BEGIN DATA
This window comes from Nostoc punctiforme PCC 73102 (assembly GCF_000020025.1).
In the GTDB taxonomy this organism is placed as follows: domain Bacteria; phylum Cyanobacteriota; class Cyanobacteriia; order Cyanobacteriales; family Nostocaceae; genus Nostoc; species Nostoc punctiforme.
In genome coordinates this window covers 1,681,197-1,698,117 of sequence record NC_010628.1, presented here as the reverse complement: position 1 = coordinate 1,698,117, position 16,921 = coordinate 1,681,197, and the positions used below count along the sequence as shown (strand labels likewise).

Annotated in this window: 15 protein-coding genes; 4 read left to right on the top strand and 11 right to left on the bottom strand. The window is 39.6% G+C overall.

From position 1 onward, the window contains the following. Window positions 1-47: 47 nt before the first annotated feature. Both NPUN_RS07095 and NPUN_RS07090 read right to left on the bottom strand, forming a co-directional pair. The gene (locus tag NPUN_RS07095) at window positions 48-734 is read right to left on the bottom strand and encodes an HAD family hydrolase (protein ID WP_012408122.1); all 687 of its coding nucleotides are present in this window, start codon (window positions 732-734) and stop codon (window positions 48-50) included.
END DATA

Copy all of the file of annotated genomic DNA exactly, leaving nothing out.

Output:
This window comes from Nostoc punctiforme PCC 73102 (assembly GCF_000020025.1).
In the GTDB taxonomy this organism is placed as follows: domain Bacteria; phylum Cyanobacteriota; class Cyanobacteriia; order Cyanobacteriales; family Nostocaceae; genus Nostoc; species Nostoc punctiforme.
In genome coordinates this window covers 1,681,197-1,698,117 of sequence record NC_010628.1, presented here as the reverse complement: position 1 = coordinate 1,698,117, position 16,921 = coordinate 1,681,197, and the positions used below count along the sequence as shown (strand labels likewise).

Annotated in this window: 15 protein-coding genes; 4 read left to right on the top strand and 11 right to left on the bottom strand. The window is 39.6% G+C overall.

From position 1 onward, the window contains the following. Window positions 1-47: 47 nt before the first annotated feature. Both NPUN_RS07095 and NPUN_RS07090 read right to left on the bottom strand, forming a co-directional pair. The gene (locus tag NPUN_RS07095) at window positions 48-734 is read right to left on the bottom strand and encodes an HAD family hydrolase (protein ID WP_012408122.1); all 687 of its coding nucleotides are present in this window, start codon (window positions 732-734) and stop codon (window positions 48-50) included.